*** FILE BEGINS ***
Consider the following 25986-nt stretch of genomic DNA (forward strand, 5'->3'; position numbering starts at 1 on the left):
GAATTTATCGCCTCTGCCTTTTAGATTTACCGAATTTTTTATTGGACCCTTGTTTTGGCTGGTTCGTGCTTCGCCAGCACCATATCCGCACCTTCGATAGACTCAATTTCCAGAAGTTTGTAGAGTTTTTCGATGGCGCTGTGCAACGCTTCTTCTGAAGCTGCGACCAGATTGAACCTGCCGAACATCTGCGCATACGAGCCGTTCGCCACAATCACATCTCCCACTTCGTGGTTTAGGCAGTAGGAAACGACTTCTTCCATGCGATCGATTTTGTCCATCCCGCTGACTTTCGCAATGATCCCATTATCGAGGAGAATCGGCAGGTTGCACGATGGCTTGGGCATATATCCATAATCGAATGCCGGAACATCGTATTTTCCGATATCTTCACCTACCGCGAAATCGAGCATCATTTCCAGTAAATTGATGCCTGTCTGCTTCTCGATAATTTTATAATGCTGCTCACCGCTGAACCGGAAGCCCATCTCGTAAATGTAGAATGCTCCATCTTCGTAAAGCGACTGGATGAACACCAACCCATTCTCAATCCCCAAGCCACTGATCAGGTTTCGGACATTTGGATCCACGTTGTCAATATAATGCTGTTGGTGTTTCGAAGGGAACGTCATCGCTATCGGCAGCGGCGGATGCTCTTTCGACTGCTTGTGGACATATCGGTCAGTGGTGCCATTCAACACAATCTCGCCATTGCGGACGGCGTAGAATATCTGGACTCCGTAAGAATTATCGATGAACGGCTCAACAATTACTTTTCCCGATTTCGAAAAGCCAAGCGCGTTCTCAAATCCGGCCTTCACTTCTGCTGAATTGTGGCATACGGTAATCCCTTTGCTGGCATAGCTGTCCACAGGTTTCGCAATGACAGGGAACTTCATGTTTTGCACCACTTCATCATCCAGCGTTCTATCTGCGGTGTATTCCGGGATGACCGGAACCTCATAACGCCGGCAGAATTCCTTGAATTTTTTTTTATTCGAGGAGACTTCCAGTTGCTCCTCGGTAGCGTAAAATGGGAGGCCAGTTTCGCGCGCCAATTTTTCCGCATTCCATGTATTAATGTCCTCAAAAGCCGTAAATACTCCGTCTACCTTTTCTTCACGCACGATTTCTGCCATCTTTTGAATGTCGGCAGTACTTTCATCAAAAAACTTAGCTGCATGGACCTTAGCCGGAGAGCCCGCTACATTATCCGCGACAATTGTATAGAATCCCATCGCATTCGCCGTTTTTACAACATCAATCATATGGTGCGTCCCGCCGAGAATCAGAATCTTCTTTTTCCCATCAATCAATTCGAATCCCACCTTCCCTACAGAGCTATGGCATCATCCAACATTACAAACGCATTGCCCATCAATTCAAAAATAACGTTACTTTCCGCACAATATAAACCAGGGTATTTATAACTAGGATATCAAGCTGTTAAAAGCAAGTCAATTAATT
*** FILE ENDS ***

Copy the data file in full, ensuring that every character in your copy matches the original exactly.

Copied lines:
Consider the following 25986-nt stretch of genomic DNA (forward strand, 5'->3'; position numbering starts at 1 on the left):
GAATTTATCGCCTCTGCCTTTTAGATTTACCGAATTTTTTATTGGACCCTTGTTTTGGCTGGTTCGTGCTTCGCCAGCACCATATCCGCACCTTCGATAGACTCAATTTCCAGAAGTTTGTAGAGTTTTTCGATGGCGCTGTGCAACGCTTCTTCTGAAGCTGCGACCAGATTGAACCTGCCGAACATCTGCGCATACGAGCCGTTCGCCACAATCACATCTCCCACTTCGTGGTTTAGGCAGTAGGAAACGACTTCTTCCATGCGATCGATTTTGTCCATCCCGCTGACTTTCGCAATGATCCCATTATCGAGGAGAATCGGCAGGTTGCACGATGGCTTGGGCATATATCCATAATCGAATGCCGGAACATCGTATTTTCCGATATCTTCACCTACCGCGAAATCGAGCATCATTTCCAGTAAATTGATGCCTGTCTGCTTCTCGATAATTTTATAATGCTGCTCACCGCTGAACCGGAAGCCCATCTCGTAAATGTAGAATGCTCCATCTTCGTAAAGCGACTGGATGAACACCAACCCATTCTCAATCCCCAAGCCACTGATCAGGTTTCGGACATTTGGATCCACGTTGTCAATATAATGCTGTTGGTGTTTCGAAGGGAACGTCATCGCTATCGGCAGCGGCGGATGCTCTTTCGACTGCTTGTGGACATATCGGTCAGTGGTGCCATTCAACACAATCTCGCCATTGCGGACGGCGTAGAATATCTGGACTCCGTAAGAATTATCGATGAACGGCTCAACAATTACTTTTCCCGATTTCGAAAAGCCAAGCGCGTTCTCAAATCCGGCCTTCACTTCTGCTGAATTGTGGCATACGGTAATCCCTTTGCTGGCATAGCTGTCCACAGGTTTCGCAATGACAGGGAACTTCATGTTTTGCACCACTTCATCATCCAGCGTTCTATCTGCGGTGTATTCCGGGATGACCGGAACCTCATAACGCCGGCAGAATTCCTTGAATTTTTTTTTATTCGAGGAGACTTCCAGTTGCTCCTCGGTAGCGTAAAATGGGAGGCCAGTTTCGCGCGCCAATTTTTCCGCATTCCATGTATTAATGTCCTCAAAAGCCGTAAATACTCCGTCTACCTTTTCTTCACGCACGATTTCTGCCATCTTTTGAATGTCGGCAGTACTTTCATCAAAAAACTTAGCTGCATGGACCTTAGCCGGAGAGCCCGCTACATTATCCGCGACAATTGTATAGAATCCCATCGCATTCGCCGTTTTTACAACATCAATCATATGGTGCGTCCCGCCGAGAATCAGAATCTTCTTTTTCCCATCAATCAATTCGAATCCCACCTTCCCTACAGAGCTATGGCATCATCCAACATTACAAACGCATTGCCCATCAATTCAAAAATAACGTTACTTTCCGCACAATATAAACCAGGGTATTTATAACTAGGATATCAAGCTGTTAAAAGCAAGTCAATTAATT